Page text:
"For whoever wants to save his life will lose it, but whoever loses his life for me will save it" (Luke 9:24).

"Whoever tries to keep his life will lose it, and whoever loses his life will preserve it" (Luke 17:33)

Then Come, Follow Me (Luke 18:22b)

The story of the rich young ruler exposes a raw nerve in us that causes a reaction. But disposing of wealth was not all that Jesus asked the man to do.

"When Jesus heard this, he said to him, 'You still lack one thing. Sell everything you have and give to the poor, and you will have treasure in heaven. Then come, follow me.'" (18:22)

He concludes with two commands. "Come" is Greek deuro, an adverb functioning as an interjection, "here, (come) here, come!" 784 The word "follow" is the characteristic word of discipleship, Greek akoloutheō, "follow," figuratively, "to follow someone as a disciple, be a disciple, follow." 785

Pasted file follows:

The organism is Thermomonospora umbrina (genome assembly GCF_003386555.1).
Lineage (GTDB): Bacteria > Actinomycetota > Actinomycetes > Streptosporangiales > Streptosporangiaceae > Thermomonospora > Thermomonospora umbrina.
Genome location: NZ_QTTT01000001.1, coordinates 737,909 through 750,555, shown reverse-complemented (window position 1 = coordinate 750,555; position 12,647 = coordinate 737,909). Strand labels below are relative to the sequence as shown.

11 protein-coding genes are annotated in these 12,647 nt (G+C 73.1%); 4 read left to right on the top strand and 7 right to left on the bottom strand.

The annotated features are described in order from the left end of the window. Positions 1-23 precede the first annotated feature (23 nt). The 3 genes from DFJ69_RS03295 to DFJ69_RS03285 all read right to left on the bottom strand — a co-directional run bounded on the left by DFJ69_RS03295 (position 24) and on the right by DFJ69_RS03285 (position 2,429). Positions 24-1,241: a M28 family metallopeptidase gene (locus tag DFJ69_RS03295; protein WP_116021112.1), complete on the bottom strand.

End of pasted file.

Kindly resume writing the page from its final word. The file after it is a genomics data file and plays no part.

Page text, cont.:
However, I don't think that the following Jesus invites this man to do is just figurative. Jesus looked at this man and loved him (Mark 10:21). I think he is inviting the rich young man to join him on his journeys, to become one of the disciples who enjoys the immense and unspeakable privilege of spending time with Jesus and learning from him on a day-by-day basis. What a wonderful invitation!

But the invitation implicit to us is no less wonderful. We, too, are invited to come to Jesus, and then to follow him on a spiritual life journey. To enjoy his company, his presence. To be taught along the way by his Word and Spirit. To become part of his great extended family, the Body of Christ throughout the world. And to be filled with hope in the closing days of our journey as we know his promises and feel his comfort with us.

"Come, follow me," is the invitation Jesus extends to you and me.

He Became Very Sad (Luke 18:23)

But this radical call to discipleship is too much for the rich young ruler.